We recently discussed the demographic crises in Japan, South Korea, and parts of Europe. In the close vicinity of both Japan and South Korea, is another nation that is unprepared for the sudden shrinkage of its working class population.
“It’s a society where nobody wants to get married and people can’t afford to have children,” said Wang Feng, a professor of sociology at the University of California, Irvine. “On a deeper level, you would have to think about what kind of society China will become, not just demographically, but socially.”
… Dong Chang, a 28-year-old administrative employee at a dentist’s clinic in Beijing, said millennials like her enjoyed spending on themselves without batting an eyelid and would find it hard to sacrifice their wants for a child.
“We are all only children, and to be honest, a little selfish,” she said. “How can I raise a child when I’m still a child myself? And take care of him and feed him at midnight?”
… Melody Lin, a 26-year-old worker at a nonprofit, said she couldn’t think of a reason to have a child. She said she had thought about conforming to societal norms and starting a family but decided against it after reading arguments that not all women need to have children.
“My parents think that I’m still young and will change my mind when I get older, but I think it’s unlikely,” she said.
… The Chinese Academy of Social Sciences said last year that China’s population contraction would begin in 2027. Others believe it will come sooner or has already begun. The accuracy and completeness of China’s population figures, like other sensitive statistics, have been questioned for years, making exact projections and comparisons difficult.
The global economic regime has come to depend upon a “China stimulus,” especially nations with heavy raw materials or high technology exports to China. China has come to depend upon large numbers of low-wage working-age Chinese, to spark its decades-old import/export binge. But as China’s working-age population has already begun to decline, the wages being demanded by workers have begun to ramp upward.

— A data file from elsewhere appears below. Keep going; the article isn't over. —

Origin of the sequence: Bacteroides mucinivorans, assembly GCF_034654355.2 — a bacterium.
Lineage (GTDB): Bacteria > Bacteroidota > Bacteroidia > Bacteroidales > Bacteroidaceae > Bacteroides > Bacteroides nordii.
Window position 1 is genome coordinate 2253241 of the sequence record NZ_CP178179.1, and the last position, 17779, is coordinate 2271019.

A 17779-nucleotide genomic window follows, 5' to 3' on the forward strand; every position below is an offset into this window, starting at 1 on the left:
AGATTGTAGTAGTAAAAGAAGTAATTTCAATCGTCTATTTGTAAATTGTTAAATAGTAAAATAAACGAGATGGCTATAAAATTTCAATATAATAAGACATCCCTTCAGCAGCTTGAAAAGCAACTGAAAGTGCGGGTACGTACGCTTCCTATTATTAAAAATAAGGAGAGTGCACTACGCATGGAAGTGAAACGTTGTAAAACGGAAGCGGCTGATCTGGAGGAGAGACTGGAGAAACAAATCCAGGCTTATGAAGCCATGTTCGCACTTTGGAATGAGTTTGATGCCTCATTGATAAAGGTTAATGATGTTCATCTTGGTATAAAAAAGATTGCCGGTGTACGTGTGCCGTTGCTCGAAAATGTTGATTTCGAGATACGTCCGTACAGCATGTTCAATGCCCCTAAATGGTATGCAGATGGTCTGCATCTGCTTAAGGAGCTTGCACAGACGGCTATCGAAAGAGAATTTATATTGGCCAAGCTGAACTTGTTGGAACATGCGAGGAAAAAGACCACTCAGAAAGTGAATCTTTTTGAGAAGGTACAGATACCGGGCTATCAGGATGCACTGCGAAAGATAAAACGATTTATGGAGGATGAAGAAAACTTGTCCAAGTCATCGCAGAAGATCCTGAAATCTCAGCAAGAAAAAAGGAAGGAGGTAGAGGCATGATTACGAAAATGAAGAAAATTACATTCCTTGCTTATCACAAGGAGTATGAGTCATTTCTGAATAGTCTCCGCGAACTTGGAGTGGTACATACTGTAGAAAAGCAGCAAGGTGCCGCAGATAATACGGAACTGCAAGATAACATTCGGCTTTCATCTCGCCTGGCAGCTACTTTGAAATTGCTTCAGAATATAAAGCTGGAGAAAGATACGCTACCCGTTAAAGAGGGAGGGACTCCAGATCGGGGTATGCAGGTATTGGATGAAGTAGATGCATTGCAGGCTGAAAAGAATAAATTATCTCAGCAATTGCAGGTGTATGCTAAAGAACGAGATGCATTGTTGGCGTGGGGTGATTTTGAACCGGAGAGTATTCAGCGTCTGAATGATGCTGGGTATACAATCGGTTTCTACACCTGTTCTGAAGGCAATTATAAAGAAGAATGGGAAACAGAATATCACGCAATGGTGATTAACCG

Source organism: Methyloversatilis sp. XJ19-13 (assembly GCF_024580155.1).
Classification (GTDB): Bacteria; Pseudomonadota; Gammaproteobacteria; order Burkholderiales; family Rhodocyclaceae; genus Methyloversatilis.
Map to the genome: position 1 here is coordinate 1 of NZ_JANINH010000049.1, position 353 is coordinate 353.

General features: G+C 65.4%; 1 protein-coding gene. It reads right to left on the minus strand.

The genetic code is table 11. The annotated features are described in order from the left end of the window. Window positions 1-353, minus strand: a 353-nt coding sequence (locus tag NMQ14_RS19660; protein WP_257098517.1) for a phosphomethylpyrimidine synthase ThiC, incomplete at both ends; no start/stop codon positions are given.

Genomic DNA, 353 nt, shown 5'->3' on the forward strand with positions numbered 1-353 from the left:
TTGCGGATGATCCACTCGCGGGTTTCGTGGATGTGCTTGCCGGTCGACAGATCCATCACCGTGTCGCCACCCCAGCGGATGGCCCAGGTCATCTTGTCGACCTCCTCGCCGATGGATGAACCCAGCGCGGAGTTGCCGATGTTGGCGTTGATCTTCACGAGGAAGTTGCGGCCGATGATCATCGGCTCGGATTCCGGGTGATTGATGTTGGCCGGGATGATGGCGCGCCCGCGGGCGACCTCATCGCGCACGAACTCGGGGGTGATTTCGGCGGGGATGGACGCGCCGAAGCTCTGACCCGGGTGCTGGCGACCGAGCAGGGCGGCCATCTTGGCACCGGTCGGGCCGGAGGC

Just as bad, some of China’s main trading partners are beginning to question some of China’s trading methods. As rumbles of discontent with China reverberate across the commercial world, expect the underlying complications to add up for Beijing.
China now has a huge, capable population. It is not in danger of running out of people so much as it is in danger of running out of enough working-age people to sustain the hard-fought-for high ranking of China on the world economic stage.
The fall in the birthrate is likely to accelerate as the number of young women of childbearing age is expected to drop sharply.
Meanwhile, the population is aging due to greater longevity. According to the announcement on Friday, the number of people over age 65 reached 12.6% of the total population at the end of 2019, 0.7 percentage point up from the previous year.
This could all come to an unhappy climax if China is forced to play by international rules in its overseas trading policies. Beijing has bribed a lot of foreign journalists, politicians, and businessmen to stay silent on China’s abusive trade regime. But just as in the collapse of the Soviet empire in the late 1980s and early 1990s, China’s house of cards is subject to being downgraded to a pile of cards if the dragon loses favorable air currents.